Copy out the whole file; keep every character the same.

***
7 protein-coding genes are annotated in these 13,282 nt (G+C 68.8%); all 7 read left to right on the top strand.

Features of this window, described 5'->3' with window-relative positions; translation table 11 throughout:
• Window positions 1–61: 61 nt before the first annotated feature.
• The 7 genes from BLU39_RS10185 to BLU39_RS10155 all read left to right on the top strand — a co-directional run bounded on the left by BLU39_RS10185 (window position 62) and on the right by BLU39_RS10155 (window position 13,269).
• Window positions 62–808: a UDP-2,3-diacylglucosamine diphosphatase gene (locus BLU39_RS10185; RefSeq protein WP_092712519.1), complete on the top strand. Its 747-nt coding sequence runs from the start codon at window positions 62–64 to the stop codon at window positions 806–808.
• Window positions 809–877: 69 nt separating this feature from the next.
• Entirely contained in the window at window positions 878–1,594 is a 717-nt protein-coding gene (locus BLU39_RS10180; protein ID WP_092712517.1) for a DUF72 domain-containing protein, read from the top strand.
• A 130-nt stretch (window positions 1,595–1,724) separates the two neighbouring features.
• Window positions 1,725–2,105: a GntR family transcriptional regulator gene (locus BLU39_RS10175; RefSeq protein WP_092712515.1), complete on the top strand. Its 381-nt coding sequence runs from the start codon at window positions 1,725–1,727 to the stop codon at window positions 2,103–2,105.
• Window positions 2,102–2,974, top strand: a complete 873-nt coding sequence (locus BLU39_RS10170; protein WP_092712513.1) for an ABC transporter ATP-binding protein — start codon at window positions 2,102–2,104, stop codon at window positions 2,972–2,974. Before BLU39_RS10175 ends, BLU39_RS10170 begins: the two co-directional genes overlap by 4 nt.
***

7 protein-coding genes are annotated in these 13,282 nt (G+C 68.8%); all 7 read left to right on the top strand.

Features of this window, described 5'->3' with window-relative positions; translation table 11 throughout:
• Window positions 1–61: 61 nt before the first annotated feature.
• The 7 genes from BLU39_RS10185 to BLU39_RS10155 all read left to right on the top strand — a co-directional run bounded on the left by BLU39_RS10185 (window position 62) and on the right by BLU39_RS10155 (window position 13,269).
• Window positions 62–808: a UDP-2,3-diacylglucosamine diphosphatase gene (locus BLU39_RS10185; RefSeq protein WP_092712519.1), complete on the top strand. Its 747-nt coding sequence runs from the start codon at window positions 62–64 to the stop codon at window positions 806–808.
• Window positions 809–877: 69 nt separating this feature from the next.
• Entirely contained in the window at window positions 878–1,594 is a 717-nt protein-coding gene (locus BLU39_RS10180; protein ID WP_092712517.1) for a DUF72 domain-containing protein, read from the top strand.
• A 130-nt stretch (window positions 1,595–1,724) separates the two neighbouring features.
• Window positions 1,725–2,105: a GntR family transcriptional regulator gene (locus BLU39_RS10175; RefSeq protein WP_092712515.1), complete on the top strand. Its 381-nt coding sequence runs from the start codon at window positions 1,725–1,727 to the stop codon at window positions 2,103–2,105.
• Window positions 2,102–2,974, top strand: a complete 873-nt coding sequence (locus BLU39_RS10170; protein WP_092712513.1) for an ABC transporter ATP-binding protein — start codon at window positions 2,102–2,104, stop codon at window positions 2,972–2,974. Before BLU39_RS10175 ends, BLU39_RS10170 begins: the two co-directional genes overlap by 4 nt.